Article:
I enjoy being part of such a multidisciplinary team that makes up radiation oncology and the professional relationship we create with our patients as we come alongside patients and their family during this part of their treatment journey.

I love people and its a role that is full of people interaction.

What inspires you?

I’m inspired by people who show excellence in the way they carry themself, and I believe that every decision and conversation I have, is driven by the want to see the best care for my patients.

Talk us through a day in your job.

A normal day in my job depends on where I am rostered to work, on a planning day you would see me in front of a computer working out the best possible way to produce a treatment plan for a patient.
On a treatment day, you would see me working alongside another therapist treating many different patients across the day providing safe and accurate radiation treatment.
On a paperwork or study day, you would see me working on project work around quality improvement projects or working on different quality assurance (QA) checks as there are many QA checkpoints within the patient pathway prior and during treatment.

Andrew Kilgour | Lecturer in Medical Imaging & Radiographer

Why did you go choose Radiography?

I had just dropped out of an engineering degree and was looking for something that would be a stable career. My sister’s then-husband is a radiographer and I did a day’s work experience with him and decided it was for me.

Why do you enjoy Radiography?

I enjoy the diversity of Radiography and also feeling that I’m helping people. Now that I am in academia, I love helping train the next generation of radiographers and helping them catch a vision of what their careers could become.

What inspires you?

I am inspired by students who struggle academically but never give up because they have caught a vision of what they could become as a radiographer.

Talk us through a day in your job.

Answer emails, prepare classes, tech lectures and tutorials, organise staff meetings, write research papers, supervise honours students, mentor new academics, and sometimes go and work my clinical job until midnight after that.

Andrew is a NSW member of ASMIRT.


Gary Denham | Radiographer

Why did you go choose Radiography?

I started radiography relatively late, I started uni when I was 32. I chose radiography because I wanted to work with cutting edge technology and work in health. It was the perfect choice for me.

Why do you enjoy your profession?

I enjoy radiography because of the challenges it presents. You must ensure the patient is at the centre of everything you do and at the same time produce high quality diagnostic images that will enable clinicians to determine outcomes and treatment. You have to be able to alter your technique to overcome difficulties that arise from issues like pain, trauma, infection control risks and altered mental state to mention just a few. The ability to communicate effectively is the key to success in our role. The ability to build rapport in a short time ensures the patient will feel as though they are in safe hands.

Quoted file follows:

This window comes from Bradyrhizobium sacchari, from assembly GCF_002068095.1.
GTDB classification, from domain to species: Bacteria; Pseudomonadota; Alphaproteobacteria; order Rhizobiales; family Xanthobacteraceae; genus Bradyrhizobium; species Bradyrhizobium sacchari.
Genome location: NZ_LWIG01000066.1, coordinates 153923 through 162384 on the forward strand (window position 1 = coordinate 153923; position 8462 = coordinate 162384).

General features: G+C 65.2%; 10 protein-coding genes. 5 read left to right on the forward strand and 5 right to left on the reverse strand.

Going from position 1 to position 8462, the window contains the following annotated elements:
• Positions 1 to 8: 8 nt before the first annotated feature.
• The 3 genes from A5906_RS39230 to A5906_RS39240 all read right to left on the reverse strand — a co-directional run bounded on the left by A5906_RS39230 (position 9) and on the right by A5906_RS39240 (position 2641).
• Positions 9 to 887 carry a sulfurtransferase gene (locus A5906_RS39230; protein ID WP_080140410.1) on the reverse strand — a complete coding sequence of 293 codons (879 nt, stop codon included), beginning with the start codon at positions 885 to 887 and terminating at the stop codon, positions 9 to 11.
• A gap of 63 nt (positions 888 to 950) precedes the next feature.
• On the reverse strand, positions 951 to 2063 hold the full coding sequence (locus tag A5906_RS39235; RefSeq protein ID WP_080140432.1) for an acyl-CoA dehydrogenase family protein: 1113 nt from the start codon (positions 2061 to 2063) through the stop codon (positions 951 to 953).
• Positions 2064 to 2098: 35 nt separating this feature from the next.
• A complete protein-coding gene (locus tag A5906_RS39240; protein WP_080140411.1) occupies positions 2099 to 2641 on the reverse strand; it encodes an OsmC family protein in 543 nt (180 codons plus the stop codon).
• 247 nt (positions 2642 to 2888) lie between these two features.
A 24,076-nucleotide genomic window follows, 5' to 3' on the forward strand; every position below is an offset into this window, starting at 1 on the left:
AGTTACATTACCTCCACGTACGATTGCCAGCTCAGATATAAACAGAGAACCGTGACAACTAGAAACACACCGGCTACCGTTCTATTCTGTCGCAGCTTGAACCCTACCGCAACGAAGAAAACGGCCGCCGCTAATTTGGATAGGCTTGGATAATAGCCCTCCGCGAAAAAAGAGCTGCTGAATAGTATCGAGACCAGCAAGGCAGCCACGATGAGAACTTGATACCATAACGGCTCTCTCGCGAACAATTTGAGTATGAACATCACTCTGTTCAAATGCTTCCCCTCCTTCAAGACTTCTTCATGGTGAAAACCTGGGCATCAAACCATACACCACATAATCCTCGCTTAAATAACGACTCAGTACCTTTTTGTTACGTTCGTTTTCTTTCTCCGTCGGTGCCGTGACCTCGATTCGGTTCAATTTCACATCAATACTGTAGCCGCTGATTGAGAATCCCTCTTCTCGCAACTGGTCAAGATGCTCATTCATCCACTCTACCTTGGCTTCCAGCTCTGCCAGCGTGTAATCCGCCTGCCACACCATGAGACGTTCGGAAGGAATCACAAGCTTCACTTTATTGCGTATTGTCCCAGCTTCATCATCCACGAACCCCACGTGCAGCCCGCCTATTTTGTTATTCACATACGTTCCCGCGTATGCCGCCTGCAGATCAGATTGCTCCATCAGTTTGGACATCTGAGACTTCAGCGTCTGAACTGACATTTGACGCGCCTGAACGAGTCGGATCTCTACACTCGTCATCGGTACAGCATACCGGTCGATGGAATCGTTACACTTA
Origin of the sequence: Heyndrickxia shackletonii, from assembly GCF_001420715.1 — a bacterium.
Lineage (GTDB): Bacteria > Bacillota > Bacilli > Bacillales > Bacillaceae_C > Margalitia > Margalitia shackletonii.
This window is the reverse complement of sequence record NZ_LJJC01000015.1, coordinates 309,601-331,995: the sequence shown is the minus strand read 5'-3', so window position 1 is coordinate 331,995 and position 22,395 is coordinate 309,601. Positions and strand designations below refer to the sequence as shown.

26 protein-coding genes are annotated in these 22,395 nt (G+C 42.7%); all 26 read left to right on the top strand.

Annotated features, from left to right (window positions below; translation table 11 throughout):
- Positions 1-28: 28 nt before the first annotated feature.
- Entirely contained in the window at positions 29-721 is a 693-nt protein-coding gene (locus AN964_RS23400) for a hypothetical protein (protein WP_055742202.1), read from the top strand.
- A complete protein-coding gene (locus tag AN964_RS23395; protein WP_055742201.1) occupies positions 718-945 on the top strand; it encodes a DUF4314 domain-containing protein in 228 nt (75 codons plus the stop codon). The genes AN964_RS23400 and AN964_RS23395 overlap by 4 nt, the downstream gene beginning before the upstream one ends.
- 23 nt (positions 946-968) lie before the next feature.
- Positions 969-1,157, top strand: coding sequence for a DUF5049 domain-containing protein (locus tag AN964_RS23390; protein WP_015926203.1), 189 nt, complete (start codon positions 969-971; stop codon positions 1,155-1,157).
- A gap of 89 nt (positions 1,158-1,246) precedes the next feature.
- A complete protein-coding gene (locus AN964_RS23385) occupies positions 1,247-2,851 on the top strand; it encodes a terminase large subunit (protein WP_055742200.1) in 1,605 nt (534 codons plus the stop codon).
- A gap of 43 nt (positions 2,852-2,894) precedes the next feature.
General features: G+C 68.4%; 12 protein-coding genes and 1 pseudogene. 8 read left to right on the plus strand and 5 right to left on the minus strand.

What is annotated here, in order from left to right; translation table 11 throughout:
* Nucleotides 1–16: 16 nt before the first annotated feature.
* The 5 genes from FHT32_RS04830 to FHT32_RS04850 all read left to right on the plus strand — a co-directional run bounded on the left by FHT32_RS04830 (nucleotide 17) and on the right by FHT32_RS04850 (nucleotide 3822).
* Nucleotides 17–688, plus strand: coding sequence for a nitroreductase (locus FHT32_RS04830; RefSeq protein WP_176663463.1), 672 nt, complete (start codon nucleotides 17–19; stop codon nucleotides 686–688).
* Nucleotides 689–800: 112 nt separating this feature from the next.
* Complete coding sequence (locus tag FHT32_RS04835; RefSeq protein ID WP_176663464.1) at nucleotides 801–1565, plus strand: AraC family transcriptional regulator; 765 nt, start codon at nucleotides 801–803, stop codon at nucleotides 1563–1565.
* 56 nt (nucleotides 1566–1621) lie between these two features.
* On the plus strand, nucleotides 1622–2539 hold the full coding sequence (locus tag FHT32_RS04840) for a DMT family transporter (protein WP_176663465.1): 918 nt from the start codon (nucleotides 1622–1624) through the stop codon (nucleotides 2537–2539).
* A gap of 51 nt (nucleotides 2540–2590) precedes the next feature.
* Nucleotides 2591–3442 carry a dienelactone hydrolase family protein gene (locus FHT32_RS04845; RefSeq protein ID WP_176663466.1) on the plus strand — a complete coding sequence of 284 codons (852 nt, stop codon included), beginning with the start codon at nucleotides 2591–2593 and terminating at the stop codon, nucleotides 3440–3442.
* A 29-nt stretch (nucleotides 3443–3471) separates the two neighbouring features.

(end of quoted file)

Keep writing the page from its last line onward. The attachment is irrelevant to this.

What inspires you?

The patients are what inspires me to do this job. Working in healthcare has taught me that someone is ALWAYS worse of. We often meet people on the worst days of their lives and how we interact with that patient could have a profound impact on their memory of the event. To see how patients overcome, or succumb, to injury and illness never ceases to amaze me. To see patients face the adversity that only health issues can present is what inspires me to keep doing the job I’m doing.

What could a day in your job involve?

I work in a small rural hospital in an area with one of the highest median aged populations in the country. Due to our aged population a lot of our daily workload involves a lot of stroke imaging and fractures of the hip, neck of humerus and distal radius. During the winter months we see many cases of pneumonia. Another regular occurrence of working in a rural setting are injuries involving horses and livestock. The nature of work has changed during the COVID-19 pandemic. We have been imaging many more ‘handyman at home’ injuries like “circular saw vs finger” and no weekend sporting injuries. Like all frontline health workers during this pandemic infection control is paramount, especially with our area’s vulnerable aged population.


Siena Maurici | Graduate Radiographer

Why did you go into Radiography?

I chose to become a radiographer for various reasons. First and foremost, I always wanted to help others. I knew that a career in radiography would provide me with the opportunity to positively contribute to patients’ experiences within the healthcare system, an element that (I believe) makes for long-term job satisfaction.

Working overseas has always been a dream of mine so pursuing a career where my qualifications and skills would be recognised internationally was a no-brainer. The opportunities in medical imaging are endless with many specialist areas to choose from.

Why do you enjoy your profession? / What inspires you?

Varied and challenging, radiography is never just black or white.  Every day presents new challenges in the form of difficult patient presentations or unique cases, each requiring the effective use of problem-solving skills to provide an individualised service and attain imaging of diagnostic quality.

I enjoy that the role of a radiographer is both technical and heavily reliant on soft skills, all of which are important in providing patient-centric services.

Driven by the latest research and technological advancements, the profession is always evolving and engagement in continued professional development is an absolute must. I thoroughly enjoy this component of the job, gaining inspiration to refine my own professional practice and optimise the care I provide to patients as a result.

My peers. I am a strong believer in that you are who you associate with so feel fortunate to be surrounded by individuals fostering a positive, growth culture in both a personal and professional capacity.

Meeting patients from all walks of life.

What could a day doing your job involve?

As a graduate radiographer, I predominantly perform and evaluate general, dental and bone densitometry examinations. I rotate across multiples sites, providing imaging services to a range of patient presentations including paediatrics.

My training in both CT and Mammography is ongoing. I perform unenhanced CT examinations and assist senior radiographers with contrast-enhanced CT examinations including performing IV cannulation. In addition, I collaborate with radiologists to assist with interventional procedures under CT guidance including foreign body removals, and fluoroscopic procedures including barium swallows.

I perform and evaluate mammograms (both standard and supplementary views) and work closely with the breast radiologists at the Australian Breast Centre.

Siena is a NSW member of ASMIRT.